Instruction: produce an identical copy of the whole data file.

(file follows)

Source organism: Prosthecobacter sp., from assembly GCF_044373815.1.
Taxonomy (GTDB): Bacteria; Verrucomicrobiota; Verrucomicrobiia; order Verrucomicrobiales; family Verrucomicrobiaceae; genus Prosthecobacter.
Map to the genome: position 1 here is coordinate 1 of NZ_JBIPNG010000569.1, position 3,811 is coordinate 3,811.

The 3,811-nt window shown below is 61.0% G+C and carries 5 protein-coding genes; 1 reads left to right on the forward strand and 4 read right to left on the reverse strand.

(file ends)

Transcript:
Source organism: Prosthecobacter sp., from assembly GCF_044373815.1.
Taxonomy (GTDB): Bacteria; Verrucomicrobiota; Verrucomicrobiia; order Verrucomicrobiales; family Verrucomicrobiaceae; genus Prosthecobacter.
Map to the genome: position 1 here is coordinate 1 of NZ_JBIPNG010000569.1, position 3,811 is coordinate 3,811.

The 3,811-nt window shown below is 61.0% G+C and carries 5 protein-coding genes; 1 reads left to right on the forward strand and 4 read right to left on the reverse strand.